Hume was mostly right . . . . or was he?
Haidt argues that existing cognitive science data is more consistent with Hume’s vision than Jefferson or Plato, i.e., we are inherently or biologically much more intuitive than rational because that’s how we evolved. Obviously, there is imprecision in such simple descriptions. Hume called reason a slave to the passions but Haidt said that “went too far.” Based on the foregoing, Haidt may believe that we are roughly 1-10% rational or objective and thus about 90-99% intuitive or subjective, including in our dealings with politics.

For Dissident Politics, that just doesn't seem right. Social scientists have identified small numbers of people, superforecasters, who are truly talented at predicting future events. Those people were not trained analysis experts, but instead were average people with time on their hands for a four-year experiment to test their ability to predict the future.

Analysis of superforecaster personal traits show that, among other things, they are heavily biased toward being open-minded, rational-objective and self-questioning. Those few people appear to have figured out ways to reduce the fact- and logic-distorting of their own unconscious intuitive impulses, mainly by exerting conscious efforts to be disciplined and rational. That doesn't sound like people being just 1-10% rational.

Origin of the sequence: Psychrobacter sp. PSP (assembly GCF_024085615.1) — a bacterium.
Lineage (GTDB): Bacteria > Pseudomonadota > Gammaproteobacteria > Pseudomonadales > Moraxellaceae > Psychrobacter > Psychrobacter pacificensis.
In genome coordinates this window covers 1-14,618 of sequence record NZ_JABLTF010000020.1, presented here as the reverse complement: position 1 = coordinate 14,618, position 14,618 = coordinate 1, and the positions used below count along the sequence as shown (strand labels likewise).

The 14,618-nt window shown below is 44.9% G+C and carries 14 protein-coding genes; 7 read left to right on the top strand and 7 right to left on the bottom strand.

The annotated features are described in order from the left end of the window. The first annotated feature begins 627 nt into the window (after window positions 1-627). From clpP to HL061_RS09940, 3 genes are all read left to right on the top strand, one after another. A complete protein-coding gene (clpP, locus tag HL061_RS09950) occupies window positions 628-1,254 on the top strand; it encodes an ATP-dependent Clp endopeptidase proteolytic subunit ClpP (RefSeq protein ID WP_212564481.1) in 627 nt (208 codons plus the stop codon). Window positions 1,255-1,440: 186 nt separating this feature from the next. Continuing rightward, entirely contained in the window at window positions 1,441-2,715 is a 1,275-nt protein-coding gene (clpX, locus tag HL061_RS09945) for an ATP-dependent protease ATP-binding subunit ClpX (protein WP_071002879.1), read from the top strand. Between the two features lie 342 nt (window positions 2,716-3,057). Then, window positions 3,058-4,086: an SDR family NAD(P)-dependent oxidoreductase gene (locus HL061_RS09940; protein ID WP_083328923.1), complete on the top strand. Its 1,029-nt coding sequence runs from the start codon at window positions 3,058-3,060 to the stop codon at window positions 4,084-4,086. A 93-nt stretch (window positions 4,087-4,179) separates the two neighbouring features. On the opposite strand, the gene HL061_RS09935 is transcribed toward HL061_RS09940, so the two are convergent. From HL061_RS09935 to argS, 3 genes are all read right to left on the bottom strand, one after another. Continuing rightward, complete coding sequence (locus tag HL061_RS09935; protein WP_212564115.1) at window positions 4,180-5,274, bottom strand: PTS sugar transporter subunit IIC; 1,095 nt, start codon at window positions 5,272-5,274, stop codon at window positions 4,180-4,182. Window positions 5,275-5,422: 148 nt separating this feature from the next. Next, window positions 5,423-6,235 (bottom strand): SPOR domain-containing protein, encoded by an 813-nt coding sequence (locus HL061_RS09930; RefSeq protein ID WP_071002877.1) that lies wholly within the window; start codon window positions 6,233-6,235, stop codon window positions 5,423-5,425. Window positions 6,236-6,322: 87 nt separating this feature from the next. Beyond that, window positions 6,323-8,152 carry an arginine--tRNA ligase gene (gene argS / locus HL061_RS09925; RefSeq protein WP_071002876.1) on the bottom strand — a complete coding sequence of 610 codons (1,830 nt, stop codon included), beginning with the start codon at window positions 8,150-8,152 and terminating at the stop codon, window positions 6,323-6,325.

The other group that seem to be fairly rational is scientists, especially scientists who are in hard sciences such as math, physics and chemistry and maybe even biology, including the social sciences (psychology, cognitive neuroscience, cognitive linguistics, political science, etc). It is easy to see that intuition can sometimes drive insights and even breakthroughs in the sciences. However, it is equally easy to see that translating insights into widely accepted beliefs requires discipline, reason and adherence to undistorted facts and unbiased logic. In addition, discipline and reason dominates the routine experimentation that sometimes leads to new knowledge and insight. Both reason and intuition are at play at the same time and which dominates is not obvious.

The plastic brain
Another consideration that Haidt doesn't explicitly account for is the fact that our intuitive minds can learn from our rational or conscious thinking. The human brain is plastic and does learn from experience and/or conscious effort to learn. This happens all the time in all sorts of fields. Master chess players become more intuitive about chess with time and practice. The same is true for athletes, scientists and fire fighters, who sometimes gain great insight from years of on the job experience.